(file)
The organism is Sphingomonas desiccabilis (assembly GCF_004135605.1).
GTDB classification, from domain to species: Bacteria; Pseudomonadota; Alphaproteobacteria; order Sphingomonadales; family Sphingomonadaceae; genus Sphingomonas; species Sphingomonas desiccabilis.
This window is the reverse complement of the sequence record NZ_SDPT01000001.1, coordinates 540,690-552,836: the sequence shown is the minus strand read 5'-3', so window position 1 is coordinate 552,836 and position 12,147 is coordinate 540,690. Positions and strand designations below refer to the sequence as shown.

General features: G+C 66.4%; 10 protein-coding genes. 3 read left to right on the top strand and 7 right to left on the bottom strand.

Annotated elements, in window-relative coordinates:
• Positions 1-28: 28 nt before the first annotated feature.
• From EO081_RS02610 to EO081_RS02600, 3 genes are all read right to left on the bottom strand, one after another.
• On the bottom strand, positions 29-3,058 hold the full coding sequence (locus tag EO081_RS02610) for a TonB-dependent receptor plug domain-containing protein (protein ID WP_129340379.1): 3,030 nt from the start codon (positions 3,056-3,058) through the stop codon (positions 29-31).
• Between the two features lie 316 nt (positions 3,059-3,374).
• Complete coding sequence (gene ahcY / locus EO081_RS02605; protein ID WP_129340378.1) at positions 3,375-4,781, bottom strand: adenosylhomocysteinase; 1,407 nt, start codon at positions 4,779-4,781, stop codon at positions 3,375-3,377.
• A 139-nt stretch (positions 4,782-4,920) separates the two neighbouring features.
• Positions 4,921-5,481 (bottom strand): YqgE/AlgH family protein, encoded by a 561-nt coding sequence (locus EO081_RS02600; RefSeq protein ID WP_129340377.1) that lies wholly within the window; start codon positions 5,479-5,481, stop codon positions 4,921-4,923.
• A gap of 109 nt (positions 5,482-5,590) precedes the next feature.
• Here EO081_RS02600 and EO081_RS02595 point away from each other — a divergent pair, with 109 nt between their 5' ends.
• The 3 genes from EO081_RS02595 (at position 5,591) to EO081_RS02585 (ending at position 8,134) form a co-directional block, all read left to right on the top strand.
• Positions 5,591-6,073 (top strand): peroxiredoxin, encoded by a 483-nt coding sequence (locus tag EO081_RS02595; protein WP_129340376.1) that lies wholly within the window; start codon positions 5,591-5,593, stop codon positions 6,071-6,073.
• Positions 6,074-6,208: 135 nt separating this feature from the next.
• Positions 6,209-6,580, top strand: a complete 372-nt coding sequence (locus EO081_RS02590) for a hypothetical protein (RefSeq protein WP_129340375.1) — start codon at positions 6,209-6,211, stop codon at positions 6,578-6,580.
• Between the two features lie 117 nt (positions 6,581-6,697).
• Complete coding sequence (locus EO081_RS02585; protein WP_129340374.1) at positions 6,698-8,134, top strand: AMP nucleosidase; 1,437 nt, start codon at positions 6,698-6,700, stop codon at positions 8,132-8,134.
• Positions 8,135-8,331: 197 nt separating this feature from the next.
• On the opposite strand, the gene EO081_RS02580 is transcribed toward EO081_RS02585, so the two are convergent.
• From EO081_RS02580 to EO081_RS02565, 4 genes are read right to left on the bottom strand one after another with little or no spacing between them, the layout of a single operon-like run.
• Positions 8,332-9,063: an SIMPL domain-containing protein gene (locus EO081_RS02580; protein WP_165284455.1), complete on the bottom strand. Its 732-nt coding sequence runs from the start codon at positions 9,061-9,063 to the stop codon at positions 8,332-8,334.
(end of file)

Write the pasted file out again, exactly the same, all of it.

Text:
The organism is Sphingomonas desiccabilis (assembly GCF_004135605.1).
GTDB classification, from domain to species: Bacteria; Pseudomonadota; Alphaproteobacteria; order Sphingomonadales; family Sphingomonadaceae; genus Sphingomonas; species Sphingomonas desiccabilis.
This window is the reverse complement of the sequence record NZ_SDPT01000001.1, coordinates 540,690-552,836: the sequence shown is the minus strand read 5'-3', so window position 1 is coordinate 552,836 and position 12,147 is coordinate 540,690. Positions and strand designations below refer to the sequence as shown.

General features: G+C 66.4%; 10 protein-coding genes. 3 read left to right on the top strand and 7 right to left on the bottom strand.

Annotated elements, in window-relative coordinates:
• Positions 1-28: 28 nt before the first annotated feature.
• From EO081_RS02610 to EO081_RS02600, 3 genes are all read right to left on the bottom strand, one after another.
• On the bottom strand, positions 29-3,058 hold the full coding sequence (locus tag EO081_RS02610) for a TonB-dependent receptor plug domain-containing protein (protein ID WP_129340379.1): 3,030 nt from the start codon (positions 3,056-3,058) through the stop codon (positions 29-31).
• Between the two features lie 316 nt (positions 3,059-3,374).
• Complete coding sequence (gene ahcY / locus EO081_RS02605; protein ID WP_129340378.1) at positions 3,375-4,781, bottom strand: adenosylhomocysteinase; 1,407 nt, start codon at positions 4,779-4,781, stop codon at positions 3,375-3,377.
• A 139-nt stretch (positions 4,782-4,920) separates the two neighbouring features.
• Positions 4,921-5,481 (bottom strand): YqgE/AlgH family protein, encoded by a 561-nt coding sequence (locus EO081_RS02600; RefSeq protein ID WP_129340377.1) that lies wholly within the window; start codon positions 5,479-5,481, stop codon positions 4,921-4,923.
• A gap of 109 nt (positions 5,482-5,590) precedes the next feature.
• Here EO081_RS02600 and EO081_RS02595 point away from each other — a divergent pair, with 109 nt between their 5' ends.
• The 3 genes from EO081_RS02595 (at position 5,591) to EO081_RS02585 (ending at position 8,134) form a co-directional block, all read left to right on the top strand.
• Positions 5,591-6,073 (top strand): peroxiredoxin, encoded by a 483-nt coding sequence (locus tag EO081_RS02595; protein WP_129340376.1) that lies wholly within the window; start codon positions 5,591-5,593, stop codon positions 6,071-6,073.
• Positions 6,074-6,208: 135 nt separating this feature from the next.
• Positions 6,209-6,580, top strand: a complete 372-nt coding sequence (locus EO081_RS02590) for a hypothetical protein (RefSeq protein WP_129340375.1) — start codon at positions 6,209-6,211, stop codon at positions 6,578-6,580.
• Between the two features lie 117 nt (positions 6,581-6,697).
• Complete coding sequence (locus EO081_RS02585; protein WP_129340374.1) at positions 6,698-8,134, top strand: AMP nucleosidase; 1,437 nt, start codon at positions 6,698-6,700, stop codon at positions 8,132-8,134.
• Positions 8,135-8,331: 197 nt separating this feature from the next.
• On the opposite strand, the gene EO081_RS02580 is transcribed toward EO081_RS02585, so the two are convergent.
• From EO081_RS02580 to EO081_RS02565, 4 genes are read right to left on the bottom strand one after another with little or no spacing between them, the layout of a single operon-like run.
• Positions 8,332-9,063: an SIMPL domain-containing protein gene (locus EO081_RS02580; protein WP_165284455.1), complete on the bottom strand. Its 732-nt coding sequence runs from the start codon at positions 9,061-9,063 to the stop codon at positions 8,332-8,334.